> This notion was lent credence by the Scriptural dictum that
> God "Created all thynges, in Number, Waight, and Measure", a dictum
> that caused Nicholas of Cusa (1401 1464) to describe the divine
> as a form of mathematical process in which God employed the common
> mathematical arts to shape the physical universe:
> In creating the world, God used arithmetic, geometry, music, and
> likewise astronomy. For through arithmetic God united things.
> geometry He shaped them .And so, God, who created all things in
> number, weight, and measure, arranged the elements in an admirable
> order. (Nicholas of Cusa ,"On Learned Ignorance" II,13,p.122.)
> These notions prepared the grounds for a reconceptualization of
> kabbalistic teachings (incorporated in the Globes and rounds model
> the Secret Doctrine) which placed mathematics at the very centre of
> kabbalistic interpretive techniques. In his "Conclusiones" Pico
> Mirandola essentially reversed the relative precedence of the
> their numerical values, claiming that while magic
> operated ,through "characters", kabbalah worked through "numbers".
> And in his "De arte cabalistica" Reuchlin stated that the
> teachings originated "from the teachers of kabbalah" and that his
> primary reason for writing a book on kabbalah was "to make
> Pythagorean doctrine better known to scholars".
> In Monas hieroglyphica Dee made no attempt to explain why
> mathematics should be regarded as the very foundation of a true
> or "real" kabbalah, simply presenting the numerological meditations
> transparent to the initiated and worthy reader. In
> Praeface" written six years later, by contrast, there is a
> account of the traditional "Mathematicall Artes."
> As Dee pointed out in the Praeface, numbers existed in three forms:
> the Mind of the Creator, in natural things and in the soul of man.
> Conceived as the principles residing in the Mind of God, numbers
> equivalent to the instrument by which the world was formed, a
> accomplished by God's "numbering" of the yet unformed things and
> creatures: "in God the Creator, This discretion, in the beginning,
> produced orderly and distinctly all thinges. For his Numbryng,
> his Creatyng of all thinges". Bearing the reflection of these
> within his soul, man was created in the likeness of his Creator;
> Dee pointed out, "our Seuerallyng, distinctyng, and Numbryng,
> nothyng". Instead, by "numbering 11 and applying mathematical rules
> we seize God's creative principles as they are manifested in
> thereby gaining a true and reliable knowledge of nature.
> In the Pythagorean teachings, however, the correspondence be
> tween man's employment of mathematics and God's "creatyng of all
> thinges" went even deeper than this. According to the Pythagorean
> philosophy, the construing of the numeral system and the creation of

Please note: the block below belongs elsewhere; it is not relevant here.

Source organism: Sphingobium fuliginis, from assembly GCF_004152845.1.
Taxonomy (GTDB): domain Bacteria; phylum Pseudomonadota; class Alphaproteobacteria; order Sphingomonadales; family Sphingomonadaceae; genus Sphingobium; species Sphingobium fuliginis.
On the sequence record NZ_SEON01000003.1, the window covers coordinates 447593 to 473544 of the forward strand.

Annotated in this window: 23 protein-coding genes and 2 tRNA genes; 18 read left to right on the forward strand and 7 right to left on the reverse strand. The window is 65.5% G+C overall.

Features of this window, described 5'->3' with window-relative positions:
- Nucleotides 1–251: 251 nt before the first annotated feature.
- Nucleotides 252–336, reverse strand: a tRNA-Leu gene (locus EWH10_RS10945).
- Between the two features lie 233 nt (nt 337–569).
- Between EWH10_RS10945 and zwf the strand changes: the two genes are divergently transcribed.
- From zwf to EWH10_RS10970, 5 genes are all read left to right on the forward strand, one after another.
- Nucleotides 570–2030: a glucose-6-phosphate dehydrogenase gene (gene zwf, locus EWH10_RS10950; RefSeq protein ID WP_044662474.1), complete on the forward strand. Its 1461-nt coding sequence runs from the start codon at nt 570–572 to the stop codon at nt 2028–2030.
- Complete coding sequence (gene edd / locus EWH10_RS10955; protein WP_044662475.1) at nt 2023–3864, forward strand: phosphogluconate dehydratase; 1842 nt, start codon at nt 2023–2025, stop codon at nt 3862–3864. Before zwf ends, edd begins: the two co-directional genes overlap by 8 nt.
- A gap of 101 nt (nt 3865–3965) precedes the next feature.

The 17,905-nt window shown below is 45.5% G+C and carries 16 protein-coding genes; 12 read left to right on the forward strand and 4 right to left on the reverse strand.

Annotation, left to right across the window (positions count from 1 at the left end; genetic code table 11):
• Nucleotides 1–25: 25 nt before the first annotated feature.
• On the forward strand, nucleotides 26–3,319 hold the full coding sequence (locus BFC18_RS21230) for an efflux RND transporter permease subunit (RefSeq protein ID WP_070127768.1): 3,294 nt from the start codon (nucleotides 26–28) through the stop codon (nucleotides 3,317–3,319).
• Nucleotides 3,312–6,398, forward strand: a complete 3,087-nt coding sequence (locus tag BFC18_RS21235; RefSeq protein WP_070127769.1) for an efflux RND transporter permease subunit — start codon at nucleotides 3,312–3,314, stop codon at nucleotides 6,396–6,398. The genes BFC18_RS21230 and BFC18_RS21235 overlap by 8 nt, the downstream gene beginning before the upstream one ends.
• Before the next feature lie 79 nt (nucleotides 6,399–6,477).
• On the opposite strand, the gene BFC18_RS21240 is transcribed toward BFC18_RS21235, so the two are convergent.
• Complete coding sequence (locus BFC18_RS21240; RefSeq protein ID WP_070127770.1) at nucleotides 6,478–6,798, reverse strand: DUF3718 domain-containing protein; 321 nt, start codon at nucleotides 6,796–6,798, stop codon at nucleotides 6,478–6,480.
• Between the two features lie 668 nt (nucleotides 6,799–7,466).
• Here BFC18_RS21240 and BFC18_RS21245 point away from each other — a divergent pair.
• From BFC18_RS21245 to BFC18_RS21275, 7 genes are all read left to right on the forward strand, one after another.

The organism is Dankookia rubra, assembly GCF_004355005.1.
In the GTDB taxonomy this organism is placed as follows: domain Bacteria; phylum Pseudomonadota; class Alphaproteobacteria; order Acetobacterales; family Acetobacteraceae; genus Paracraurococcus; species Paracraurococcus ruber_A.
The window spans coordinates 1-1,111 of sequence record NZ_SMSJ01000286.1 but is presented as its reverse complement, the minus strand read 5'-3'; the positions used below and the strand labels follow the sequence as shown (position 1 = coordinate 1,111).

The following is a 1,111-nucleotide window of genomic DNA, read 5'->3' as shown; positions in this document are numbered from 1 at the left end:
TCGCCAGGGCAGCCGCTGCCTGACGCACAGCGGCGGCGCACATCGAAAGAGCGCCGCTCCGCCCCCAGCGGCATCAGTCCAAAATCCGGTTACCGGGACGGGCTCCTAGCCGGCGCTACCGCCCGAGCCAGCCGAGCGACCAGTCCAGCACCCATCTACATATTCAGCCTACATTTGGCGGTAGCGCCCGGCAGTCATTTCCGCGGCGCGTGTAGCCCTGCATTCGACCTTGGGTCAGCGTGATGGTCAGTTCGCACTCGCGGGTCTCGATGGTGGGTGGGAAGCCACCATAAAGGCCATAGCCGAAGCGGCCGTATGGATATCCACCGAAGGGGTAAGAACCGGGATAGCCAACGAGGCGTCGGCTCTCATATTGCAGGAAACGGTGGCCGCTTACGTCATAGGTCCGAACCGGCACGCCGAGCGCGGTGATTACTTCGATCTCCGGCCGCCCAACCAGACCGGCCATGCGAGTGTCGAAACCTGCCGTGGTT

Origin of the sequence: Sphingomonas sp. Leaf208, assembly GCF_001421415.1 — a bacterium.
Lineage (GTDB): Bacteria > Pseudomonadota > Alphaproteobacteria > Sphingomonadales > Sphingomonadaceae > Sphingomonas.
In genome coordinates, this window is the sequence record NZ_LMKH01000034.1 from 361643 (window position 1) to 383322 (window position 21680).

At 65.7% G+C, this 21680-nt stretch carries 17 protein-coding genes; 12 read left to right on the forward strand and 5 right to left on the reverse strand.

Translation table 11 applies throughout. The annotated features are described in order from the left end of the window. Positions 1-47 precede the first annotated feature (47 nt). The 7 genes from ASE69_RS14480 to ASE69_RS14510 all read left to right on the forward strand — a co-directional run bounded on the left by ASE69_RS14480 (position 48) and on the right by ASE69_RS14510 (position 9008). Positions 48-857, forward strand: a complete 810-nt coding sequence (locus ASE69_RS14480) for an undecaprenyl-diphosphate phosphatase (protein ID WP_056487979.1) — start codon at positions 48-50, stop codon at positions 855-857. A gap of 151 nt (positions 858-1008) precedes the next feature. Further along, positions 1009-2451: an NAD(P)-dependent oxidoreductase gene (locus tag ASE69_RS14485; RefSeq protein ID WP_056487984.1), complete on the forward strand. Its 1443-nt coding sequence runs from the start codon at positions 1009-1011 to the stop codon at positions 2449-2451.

> the world could be envisaged as completely analogous processes, both
> having their basis in the same concept the monad.
> As a mathematical concept, the monad was defined as the originative
> principle of all numbers. In ancient Greece numbers were graphically
> represented as dots or points set out in a spatial pattern. The
> one, for instance, was simply written as a single point, while the
> ber three was represented as three points arranged in a triangle.
> Just as numbers were conceived of as proceeding from the
> mathematical monad in a process of individual stages following the
> initial bridging of the gap between the conceptual and physical
> so too the creation was envisaged as a gradual process in which the
> metaphysical monad traversed the borderline between the
> conceptual,divine sphere and the world of physical existence. The
> crossing of this borderline was conceived of as the gradual forming
> geometrical bodies according to the Pythagorean conception of
> imposed upon space, the monad took the shape of a point, two points
> formed a line; three points formed a surface; and four a spatial
> the physical universe extended in three dimensions.
> Diogenes Laertius described this as: "this principle of all things
> monad or unit, arising from this monad the undefined dyad or two
> serves as material substratum to the monad, which is cause; from
> monad and the undefined dyad spring numbers; from numbers points;
> from points, lines; from lines, plane figures; from plane figures,
> figures; from solid figures, sensible bodies, the elements of which
> four' fire, water, earth and air; these elements interchange and
> one another completely and combine to produce the universe,
> intelligent, spherical, with the earth at its centre".
> This conception of the creation became a central tenet of
> and Neoplatonic philosophy, repeated and elaborated upon by a
> of scholars from antiquity to the seventeenth century. In
> sacra (1626) Robert Fludd graphically pictured the divine creation
> arithmetical progression according to the Pythagorean scheme,
> beginning in the monad and concluding in the creation of the four